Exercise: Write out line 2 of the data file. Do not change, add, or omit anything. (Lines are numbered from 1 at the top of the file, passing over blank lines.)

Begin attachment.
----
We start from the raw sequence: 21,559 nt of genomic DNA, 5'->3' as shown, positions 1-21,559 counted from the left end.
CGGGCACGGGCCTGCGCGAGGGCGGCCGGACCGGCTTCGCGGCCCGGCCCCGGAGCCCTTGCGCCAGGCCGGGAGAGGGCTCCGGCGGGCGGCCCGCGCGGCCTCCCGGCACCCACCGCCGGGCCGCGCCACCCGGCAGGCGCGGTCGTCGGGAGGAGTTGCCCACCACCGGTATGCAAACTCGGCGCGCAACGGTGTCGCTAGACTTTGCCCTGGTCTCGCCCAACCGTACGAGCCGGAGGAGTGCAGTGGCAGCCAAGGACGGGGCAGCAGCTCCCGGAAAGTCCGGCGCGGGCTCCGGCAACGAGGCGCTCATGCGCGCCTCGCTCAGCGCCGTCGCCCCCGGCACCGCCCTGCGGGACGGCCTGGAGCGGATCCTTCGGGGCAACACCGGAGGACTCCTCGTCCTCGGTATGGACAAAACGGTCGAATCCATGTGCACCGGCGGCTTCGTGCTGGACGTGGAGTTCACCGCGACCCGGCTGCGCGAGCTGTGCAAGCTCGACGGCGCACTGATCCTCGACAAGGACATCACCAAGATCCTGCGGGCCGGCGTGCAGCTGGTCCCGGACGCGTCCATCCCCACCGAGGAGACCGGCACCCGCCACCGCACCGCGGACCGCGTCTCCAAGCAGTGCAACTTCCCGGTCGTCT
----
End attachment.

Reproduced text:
CGGGCACGGGCCTGCGCGAGGGCGGCCGGACCGGCTTCGCGGCCCGGCCCCGGAGCCCTTGCGCCAGGCCGGGAGAGGGCTCCGGCGGGCGGCCCGCGCGGCCTCCCGGCACCCACCGCCGGGCCGCGCCACCCGGCAGGCGCGGTCGTCGGGAGGAGTTGCCCACCACCGGTATGCAAACTCGGCGCGCAACGGTGTCGCTAGACTTTGCCCTGGTCTCGCCCAACCGTACGAGCCGGAGGAGTGCAGTGGCAGCCAAGGACGGGGCAGCAGCTCCCGGAAAGTCCGGCGCGGGCTCCGGCAACGAGGCGCTCATGCGCGCCTCGCTCAGCGCCGTCGCCCCCGGCACCGCCCTGCGGGACGGCCTGGAGCGGATCCTTCGGGGCAACACCGGAGGACTCCTCGTCCTCGGTATGGACAAAACGGTCGAATCCATGTGCACCGGCGGCTTCGTGCTGGACGTGGAGTTCACCGCGACCCGGCTGCGCGAGCTGTGCAAGCTCGACGGCGCACTGATCCTCGACAAGGACATCACCAAGATCCTGCGGGCCGGCGTGCAGCTGGTCCCGGACGCGTCCATCCCCACCGAGGAGACCGGCACCCGCCACCGCACCGCGGACCGCGTCTCCAAGCAGTGCAACTTCCCGGTCGTCT